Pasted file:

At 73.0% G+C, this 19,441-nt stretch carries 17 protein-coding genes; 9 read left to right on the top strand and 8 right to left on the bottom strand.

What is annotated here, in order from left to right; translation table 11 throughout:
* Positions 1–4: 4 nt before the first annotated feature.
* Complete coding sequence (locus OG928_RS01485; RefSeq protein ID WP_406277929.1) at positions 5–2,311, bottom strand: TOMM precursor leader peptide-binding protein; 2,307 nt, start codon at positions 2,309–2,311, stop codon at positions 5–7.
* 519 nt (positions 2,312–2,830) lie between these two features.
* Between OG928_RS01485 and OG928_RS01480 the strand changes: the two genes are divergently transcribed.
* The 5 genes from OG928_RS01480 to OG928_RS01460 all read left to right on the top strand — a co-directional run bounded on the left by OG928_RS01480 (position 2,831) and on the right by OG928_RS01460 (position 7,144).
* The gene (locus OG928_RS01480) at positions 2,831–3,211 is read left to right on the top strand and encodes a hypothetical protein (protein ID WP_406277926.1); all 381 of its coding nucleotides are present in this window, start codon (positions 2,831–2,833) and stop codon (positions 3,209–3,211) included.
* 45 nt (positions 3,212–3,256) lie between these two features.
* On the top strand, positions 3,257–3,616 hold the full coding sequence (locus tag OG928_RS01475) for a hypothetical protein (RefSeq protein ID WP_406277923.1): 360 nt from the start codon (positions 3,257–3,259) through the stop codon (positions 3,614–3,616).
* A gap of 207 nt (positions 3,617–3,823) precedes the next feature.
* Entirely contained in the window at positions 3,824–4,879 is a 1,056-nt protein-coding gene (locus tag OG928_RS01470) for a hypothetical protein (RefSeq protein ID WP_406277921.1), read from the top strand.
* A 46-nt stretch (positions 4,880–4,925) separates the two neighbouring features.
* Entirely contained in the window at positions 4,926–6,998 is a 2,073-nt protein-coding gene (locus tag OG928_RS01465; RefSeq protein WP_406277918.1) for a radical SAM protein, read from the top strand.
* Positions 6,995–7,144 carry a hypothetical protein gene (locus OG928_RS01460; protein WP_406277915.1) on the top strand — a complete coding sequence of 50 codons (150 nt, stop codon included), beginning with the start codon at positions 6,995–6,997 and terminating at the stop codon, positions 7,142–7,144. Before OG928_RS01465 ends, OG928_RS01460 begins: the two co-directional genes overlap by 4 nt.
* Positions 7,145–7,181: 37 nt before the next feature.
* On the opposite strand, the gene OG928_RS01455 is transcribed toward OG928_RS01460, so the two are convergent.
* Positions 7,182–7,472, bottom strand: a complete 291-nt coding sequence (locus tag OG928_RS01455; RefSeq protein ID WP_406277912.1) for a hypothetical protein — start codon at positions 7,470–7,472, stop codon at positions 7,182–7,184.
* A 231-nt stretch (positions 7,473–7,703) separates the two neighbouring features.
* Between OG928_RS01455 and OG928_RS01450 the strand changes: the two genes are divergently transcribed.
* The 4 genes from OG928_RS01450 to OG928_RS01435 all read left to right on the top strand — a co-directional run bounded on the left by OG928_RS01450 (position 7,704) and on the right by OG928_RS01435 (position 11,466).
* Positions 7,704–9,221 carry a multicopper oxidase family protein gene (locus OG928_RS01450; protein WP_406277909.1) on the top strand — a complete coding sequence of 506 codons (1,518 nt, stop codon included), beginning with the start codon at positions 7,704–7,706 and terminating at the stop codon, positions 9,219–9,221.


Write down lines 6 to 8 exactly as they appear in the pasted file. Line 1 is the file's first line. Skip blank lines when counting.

* Between OG928_RS01485 and OG928_RS01480 the strand changes: the two genes are divergently transcribed.
* The 5 genes from OG928_RS01480 to OG928_RS01460 all read left to right on the top strand — a co-directional run bounded on the left by OG928_RS01480 (position 2,831) and on the right by OG928_RS01460 (position 7,144).
* The gene (locus OG928_RS01480) at positions 2,831–3,211 is read left to right on the top strand and encodes a hypothetical protein (protein ID WP_406277926.1); all 381 of its coding nucleotides are present in this window, start codon (positions 2,831–2,833) and stop codon (positions 3,209–3,211) included.